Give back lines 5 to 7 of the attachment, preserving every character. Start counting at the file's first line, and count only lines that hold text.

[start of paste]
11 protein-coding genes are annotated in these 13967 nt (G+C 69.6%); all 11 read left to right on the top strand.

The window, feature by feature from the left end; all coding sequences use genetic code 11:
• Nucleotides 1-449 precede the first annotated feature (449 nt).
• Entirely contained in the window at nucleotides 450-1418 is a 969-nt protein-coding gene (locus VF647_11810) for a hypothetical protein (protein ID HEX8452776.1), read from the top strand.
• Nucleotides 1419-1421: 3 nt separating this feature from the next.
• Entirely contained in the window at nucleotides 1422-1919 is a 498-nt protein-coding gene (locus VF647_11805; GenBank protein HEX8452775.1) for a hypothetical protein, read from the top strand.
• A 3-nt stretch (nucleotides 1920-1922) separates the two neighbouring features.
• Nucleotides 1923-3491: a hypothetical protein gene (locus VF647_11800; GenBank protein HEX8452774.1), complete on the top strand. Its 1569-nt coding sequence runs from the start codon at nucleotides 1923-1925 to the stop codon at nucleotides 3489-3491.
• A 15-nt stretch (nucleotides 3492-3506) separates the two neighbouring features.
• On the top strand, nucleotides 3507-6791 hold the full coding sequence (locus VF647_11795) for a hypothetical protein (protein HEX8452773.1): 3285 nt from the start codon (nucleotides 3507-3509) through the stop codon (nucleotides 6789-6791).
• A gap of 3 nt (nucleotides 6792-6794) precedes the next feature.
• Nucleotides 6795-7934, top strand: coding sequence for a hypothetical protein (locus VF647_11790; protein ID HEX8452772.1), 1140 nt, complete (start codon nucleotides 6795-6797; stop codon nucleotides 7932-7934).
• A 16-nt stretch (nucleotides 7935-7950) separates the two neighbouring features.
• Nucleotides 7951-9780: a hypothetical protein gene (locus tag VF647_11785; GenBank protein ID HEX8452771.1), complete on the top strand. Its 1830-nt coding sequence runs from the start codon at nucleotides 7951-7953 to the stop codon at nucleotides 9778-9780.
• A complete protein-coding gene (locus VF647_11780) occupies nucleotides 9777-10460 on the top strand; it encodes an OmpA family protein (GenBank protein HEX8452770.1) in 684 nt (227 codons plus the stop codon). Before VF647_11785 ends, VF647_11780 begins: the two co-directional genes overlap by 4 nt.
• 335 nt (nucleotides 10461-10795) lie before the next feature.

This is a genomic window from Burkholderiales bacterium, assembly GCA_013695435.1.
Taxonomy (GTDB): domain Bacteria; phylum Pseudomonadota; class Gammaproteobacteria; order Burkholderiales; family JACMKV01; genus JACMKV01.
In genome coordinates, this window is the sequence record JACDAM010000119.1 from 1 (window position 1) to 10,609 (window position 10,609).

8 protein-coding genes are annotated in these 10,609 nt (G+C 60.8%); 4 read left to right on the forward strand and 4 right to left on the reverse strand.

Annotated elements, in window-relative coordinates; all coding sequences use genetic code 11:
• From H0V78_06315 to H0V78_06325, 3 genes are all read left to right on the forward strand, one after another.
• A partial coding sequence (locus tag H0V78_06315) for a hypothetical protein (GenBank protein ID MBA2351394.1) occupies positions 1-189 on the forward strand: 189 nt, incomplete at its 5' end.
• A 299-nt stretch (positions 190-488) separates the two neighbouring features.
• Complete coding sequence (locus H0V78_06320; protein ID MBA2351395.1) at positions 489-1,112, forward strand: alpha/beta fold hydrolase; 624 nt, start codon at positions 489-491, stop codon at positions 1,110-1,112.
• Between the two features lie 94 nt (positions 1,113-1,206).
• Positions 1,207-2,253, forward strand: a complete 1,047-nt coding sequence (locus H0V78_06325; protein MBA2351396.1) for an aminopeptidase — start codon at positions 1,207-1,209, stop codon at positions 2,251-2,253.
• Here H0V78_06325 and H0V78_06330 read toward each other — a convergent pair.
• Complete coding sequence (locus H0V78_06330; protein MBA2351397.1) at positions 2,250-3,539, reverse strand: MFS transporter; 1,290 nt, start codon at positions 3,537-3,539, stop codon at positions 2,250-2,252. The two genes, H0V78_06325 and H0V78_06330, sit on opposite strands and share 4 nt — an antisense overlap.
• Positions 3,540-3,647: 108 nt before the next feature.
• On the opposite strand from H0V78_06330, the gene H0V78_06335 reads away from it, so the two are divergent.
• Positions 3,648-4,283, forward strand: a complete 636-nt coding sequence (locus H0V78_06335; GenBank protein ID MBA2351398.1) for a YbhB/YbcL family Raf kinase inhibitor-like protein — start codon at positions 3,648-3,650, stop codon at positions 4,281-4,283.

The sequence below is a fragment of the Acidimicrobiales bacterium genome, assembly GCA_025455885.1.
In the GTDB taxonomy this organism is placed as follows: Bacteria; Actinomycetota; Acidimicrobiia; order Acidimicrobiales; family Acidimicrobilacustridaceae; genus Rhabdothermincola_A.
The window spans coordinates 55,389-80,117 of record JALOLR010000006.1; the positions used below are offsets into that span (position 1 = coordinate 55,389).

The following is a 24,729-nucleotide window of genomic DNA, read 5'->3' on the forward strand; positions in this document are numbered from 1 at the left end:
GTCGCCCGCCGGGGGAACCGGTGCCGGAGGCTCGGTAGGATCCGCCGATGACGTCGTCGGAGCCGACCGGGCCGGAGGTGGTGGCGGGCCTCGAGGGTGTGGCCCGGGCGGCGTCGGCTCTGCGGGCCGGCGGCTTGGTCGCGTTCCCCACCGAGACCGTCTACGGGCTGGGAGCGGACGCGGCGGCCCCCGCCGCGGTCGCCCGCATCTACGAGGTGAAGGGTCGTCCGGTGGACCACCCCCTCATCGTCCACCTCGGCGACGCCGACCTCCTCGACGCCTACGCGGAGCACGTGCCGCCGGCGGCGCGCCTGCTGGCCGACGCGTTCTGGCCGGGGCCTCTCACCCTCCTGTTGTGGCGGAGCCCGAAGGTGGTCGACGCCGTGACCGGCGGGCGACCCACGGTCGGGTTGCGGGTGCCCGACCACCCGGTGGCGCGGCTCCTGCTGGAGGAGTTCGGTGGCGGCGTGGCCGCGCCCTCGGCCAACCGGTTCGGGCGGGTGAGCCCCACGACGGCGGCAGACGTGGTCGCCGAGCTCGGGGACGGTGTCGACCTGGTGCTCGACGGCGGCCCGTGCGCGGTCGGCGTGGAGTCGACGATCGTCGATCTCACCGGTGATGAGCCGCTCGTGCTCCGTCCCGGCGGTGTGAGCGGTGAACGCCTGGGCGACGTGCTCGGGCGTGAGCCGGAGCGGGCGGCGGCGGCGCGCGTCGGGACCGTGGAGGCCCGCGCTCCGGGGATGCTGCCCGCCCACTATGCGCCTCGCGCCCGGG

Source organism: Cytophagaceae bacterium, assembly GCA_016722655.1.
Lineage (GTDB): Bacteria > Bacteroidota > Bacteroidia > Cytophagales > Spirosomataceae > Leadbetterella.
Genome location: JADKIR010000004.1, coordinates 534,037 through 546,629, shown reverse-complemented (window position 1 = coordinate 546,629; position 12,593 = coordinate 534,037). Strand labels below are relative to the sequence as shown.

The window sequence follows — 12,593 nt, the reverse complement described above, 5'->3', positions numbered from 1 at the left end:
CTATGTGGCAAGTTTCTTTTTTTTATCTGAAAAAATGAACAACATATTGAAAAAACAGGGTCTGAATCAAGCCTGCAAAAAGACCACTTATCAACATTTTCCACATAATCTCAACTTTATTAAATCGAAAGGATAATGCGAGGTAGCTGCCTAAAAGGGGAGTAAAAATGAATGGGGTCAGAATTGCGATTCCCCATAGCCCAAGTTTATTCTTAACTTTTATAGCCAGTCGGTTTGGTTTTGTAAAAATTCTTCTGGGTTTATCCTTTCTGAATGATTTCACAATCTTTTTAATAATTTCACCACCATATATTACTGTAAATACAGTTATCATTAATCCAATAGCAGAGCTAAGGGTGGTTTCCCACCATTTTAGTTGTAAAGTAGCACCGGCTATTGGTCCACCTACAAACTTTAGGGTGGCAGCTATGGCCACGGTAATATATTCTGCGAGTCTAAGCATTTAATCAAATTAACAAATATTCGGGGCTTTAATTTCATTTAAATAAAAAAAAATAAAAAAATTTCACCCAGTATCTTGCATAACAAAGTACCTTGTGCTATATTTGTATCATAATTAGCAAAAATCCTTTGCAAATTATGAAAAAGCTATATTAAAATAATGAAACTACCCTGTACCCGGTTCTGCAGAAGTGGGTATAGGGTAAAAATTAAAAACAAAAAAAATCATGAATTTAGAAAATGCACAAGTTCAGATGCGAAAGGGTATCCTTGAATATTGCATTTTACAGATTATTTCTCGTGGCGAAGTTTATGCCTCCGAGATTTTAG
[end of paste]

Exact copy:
• Nucleotides 1419-1421: 3 nt separating this feature from the next.
• Entirely contained in the window at nucleotides 1422-1919 is a 498-nt protein-coding gene (locus VF647_11805; GenBank protein HEX8452775.1) for a hypothetical protein, read from the top strand.
• A 3-nt stretch (nucleotides 1920-1922) separates the two neighbouring features.